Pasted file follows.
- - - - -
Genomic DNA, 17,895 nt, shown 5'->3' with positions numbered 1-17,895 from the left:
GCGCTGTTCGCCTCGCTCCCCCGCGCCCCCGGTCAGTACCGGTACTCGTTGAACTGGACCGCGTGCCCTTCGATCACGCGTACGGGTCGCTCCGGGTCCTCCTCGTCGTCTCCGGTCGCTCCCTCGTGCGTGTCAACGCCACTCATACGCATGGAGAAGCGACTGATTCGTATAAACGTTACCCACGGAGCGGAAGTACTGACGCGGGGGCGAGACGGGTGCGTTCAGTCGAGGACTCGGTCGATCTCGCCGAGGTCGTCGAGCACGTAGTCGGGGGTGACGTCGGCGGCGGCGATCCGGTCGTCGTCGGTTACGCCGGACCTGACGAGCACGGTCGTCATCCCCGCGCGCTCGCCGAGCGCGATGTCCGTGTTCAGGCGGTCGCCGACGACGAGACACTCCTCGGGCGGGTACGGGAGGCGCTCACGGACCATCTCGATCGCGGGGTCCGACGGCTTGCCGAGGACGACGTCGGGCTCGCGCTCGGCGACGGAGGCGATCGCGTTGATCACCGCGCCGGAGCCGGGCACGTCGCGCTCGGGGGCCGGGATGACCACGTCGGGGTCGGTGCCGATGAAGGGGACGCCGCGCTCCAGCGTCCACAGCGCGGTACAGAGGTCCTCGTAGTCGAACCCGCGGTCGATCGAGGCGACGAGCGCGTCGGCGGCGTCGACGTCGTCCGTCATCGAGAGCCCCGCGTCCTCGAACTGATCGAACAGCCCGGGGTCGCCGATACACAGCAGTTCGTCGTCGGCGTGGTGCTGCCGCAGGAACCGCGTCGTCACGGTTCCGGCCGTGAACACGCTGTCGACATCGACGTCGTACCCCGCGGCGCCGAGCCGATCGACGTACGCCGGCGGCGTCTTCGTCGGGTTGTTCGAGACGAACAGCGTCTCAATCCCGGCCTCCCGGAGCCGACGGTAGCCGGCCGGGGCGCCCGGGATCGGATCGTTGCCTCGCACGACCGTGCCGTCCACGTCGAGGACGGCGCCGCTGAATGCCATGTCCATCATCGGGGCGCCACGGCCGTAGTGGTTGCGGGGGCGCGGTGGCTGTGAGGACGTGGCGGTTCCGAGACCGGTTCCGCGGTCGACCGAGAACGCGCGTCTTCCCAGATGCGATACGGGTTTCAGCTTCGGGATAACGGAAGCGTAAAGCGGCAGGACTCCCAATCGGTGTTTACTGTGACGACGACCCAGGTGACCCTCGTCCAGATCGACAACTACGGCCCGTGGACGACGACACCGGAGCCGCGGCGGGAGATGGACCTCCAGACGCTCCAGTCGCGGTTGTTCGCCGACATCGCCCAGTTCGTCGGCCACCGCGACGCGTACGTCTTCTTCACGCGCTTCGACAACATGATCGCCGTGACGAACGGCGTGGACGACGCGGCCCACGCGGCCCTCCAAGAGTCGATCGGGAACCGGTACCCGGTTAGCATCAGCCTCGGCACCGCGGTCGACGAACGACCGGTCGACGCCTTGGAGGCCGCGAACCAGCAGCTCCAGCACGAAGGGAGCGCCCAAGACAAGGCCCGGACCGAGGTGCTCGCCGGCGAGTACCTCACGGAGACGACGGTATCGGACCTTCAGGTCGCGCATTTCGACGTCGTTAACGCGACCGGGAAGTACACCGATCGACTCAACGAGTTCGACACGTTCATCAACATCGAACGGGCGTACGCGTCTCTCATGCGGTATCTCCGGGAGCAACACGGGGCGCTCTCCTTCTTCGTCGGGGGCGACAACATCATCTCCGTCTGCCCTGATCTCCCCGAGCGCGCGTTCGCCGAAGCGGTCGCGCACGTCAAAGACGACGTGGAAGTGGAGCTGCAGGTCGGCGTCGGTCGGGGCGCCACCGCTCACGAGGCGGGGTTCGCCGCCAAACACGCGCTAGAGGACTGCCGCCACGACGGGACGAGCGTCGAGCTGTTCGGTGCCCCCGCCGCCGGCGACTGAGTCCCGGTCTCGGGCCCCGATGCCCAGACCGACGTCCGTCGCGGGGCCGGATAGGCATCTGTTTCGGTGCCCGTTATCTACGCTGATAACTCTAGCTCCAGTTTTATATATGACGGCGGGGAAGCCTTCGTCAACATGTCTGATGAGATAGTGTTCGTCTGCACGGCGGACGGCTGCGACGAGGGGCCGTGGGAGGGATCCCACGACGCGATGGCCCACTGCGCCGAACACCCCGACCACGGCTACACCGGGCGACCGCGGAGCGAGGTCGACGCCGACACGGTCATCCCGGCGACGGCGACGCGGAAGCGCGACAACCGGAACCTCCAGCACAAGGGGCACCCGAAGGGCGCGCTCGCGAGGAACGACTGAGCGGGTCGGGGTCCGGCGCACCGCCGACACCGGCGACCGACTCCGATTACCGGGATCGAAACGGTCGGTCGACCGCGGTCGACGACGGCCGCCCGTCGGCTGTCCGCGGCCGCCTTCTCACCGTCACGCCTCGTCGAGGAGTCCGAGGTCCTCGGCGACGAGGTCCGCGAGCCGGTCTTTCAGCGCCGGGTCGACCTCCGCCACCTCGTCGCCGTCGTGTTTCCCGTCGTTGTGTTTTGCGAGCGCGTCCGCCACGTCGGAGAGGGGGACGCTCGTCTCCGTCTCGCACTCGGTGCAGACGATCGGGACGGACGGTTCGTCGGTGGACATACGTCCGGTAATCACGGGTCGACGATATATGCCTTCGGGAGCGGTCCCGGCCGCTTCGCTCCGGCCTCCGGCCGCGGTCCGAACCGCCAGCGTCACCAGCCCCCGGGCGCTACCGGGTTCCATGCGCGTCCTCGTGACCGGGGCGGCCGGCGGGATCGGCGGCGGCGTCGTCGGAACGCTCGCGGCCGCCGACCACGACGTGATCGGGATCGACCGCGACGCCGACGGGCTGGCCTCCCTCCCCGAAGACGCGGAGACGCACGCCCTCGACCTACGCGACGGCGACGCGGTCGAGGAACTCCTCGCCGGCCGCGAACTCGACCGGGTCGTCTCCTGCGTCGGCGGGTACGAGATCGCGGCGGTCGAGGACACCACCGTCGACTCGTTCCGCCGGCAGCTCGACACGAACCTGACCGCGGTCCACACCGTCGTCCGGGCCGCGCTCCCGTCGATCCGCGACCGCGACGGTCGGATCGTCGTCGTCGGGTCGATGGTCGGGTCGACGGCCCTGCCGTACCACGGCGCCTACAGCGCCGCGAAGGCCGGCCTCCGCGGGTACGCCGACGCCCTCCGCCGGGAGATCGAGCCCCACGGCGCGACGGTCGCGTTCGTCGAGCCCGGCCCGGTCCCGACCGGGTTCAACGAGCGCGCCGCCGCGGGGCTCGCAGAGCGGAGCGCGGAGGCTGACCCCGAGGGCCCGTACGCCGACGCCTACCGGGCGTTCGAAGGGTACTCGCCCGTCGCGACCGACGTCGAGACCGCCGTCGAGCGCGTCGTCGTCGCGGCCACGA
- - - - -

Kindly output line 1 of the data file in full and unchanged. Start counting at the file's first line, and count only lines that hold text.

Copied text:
Genomic DNA, 17,895 nt, shown 5'->3' with positions numbered 1-17,895 from the left: